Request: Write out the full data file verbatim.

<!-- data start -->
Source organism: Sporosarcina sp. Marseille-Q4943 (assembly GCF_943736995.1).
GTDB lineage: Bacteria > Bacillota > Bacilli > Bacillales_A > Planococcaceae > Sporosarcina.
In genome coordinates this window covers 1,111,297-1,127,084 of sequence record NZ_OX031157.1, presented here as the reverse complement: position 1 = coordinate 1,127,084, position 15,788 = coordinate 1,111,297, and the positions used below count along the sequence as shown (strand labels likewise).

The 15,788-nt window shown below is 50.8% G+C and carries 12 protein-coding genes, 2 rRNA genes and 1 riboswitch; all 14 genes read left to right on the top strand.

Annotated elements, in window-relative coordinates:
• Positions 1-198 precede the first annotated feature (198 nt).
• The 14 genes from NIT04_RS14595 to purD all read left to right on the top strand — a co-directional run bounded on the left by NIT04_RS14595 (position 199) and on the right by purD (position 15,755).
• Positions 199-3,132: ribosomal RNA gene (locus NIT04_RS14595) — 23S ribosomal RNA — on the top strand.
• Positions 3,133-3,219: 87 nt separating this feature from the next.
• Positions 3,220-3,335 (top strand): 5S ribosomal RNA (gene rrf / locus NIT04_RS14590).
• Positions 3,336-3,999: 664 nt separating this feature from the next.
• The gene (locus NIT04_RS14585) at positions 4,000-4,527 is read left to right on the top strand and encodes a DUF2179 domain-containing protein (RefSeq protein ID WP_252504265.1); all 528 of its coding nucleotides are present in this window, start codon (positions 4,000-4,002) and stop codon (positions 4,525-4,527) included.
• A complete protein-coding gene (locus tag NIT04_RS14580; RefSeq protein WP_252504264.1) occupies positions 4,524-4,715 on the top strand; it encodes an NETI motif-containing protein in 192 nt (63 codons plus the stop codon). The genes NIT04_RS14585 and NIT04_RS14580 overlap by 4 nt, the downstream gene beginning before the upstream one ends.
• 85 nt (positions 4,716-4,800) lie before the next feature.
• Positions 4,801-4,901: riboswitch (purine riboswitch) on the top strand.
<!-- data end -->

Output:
Source organism: Sporosarcina sp. Marseille-Q4943 (assembly GCF_943736995.1).
GTDB lineage: Bacteria > Bacillota > Bacilli > Bacillales_A > Planococcaceae > Sporosarcina.
In genome coordinates this window covers 1,111,297-1,127,084 of sequence record NZ_OX031157.1, presented here as the reverse complement: position 1 = coordinate 1,127,084, position 15,788 = coordinate 1,111,297, and the positions used below count along the sequence as shown (strand labels likewise).

The 15,788-nt window shown below is 50.8% G+C and carries 12 protein-coding genes, 2 rRNA genes and 1 riboswitch; all 14 genes read left to right on the top strand.

Annotated elements, in window-relative coordinates:
• Positions 1-198 precede the first annotated feature (198 nt).
• The 14 genes from NIT04_RS14595 to purD all read left to right on the top strand — a co-directional run bounded on the left by NIT04_RS14595 (position 199) and on the right by purD (position 15,755).
• Positions 199-3,132: ribosomal RNA gene (locus NIT04_RS14595) — 23S ribosomal RNA — on the top strand.
• Positions 3,133-3,219: 87 nt separating this feature from the next.
• Positions 3,220-3,335 (top strand): 5S ribosomal RNA (gene rrf / locus NIT04_RS14590).
• Positions 3,336-3,999: 664 nt separating this feature from the next.
• The gene (locus NIT04_RS14585) at positions 4,000-4,527 is read left to right on the top strand and encodes a DUF2179 domain-containing protein (RefSeq protein ID WP_252504265.1); all 528 of its coding nucleotides are present in this window, start codon (positions 4,000-4,002) and stop codon (positions 4,525-4,527) included.
• A complete protein-coding gene (locus tag NIT04_RS14580; RefSeq protein WP_252504264.1) occupies positions 4,524-4,715 on the top strand; it encodes an NETI motif-containing protein in 192 nt (63 codons plus the stop codon). The genes NIT04_RS14585 and NIT04_RS14580 overlap by 4 nt, the downstream gene beginning before the upstream one ends.
• 85 nt (positions 4,716-4,800) lie before the next feature.
• Positions 4,801-4,901: riboswitch (purine riboswitch) on the top strand.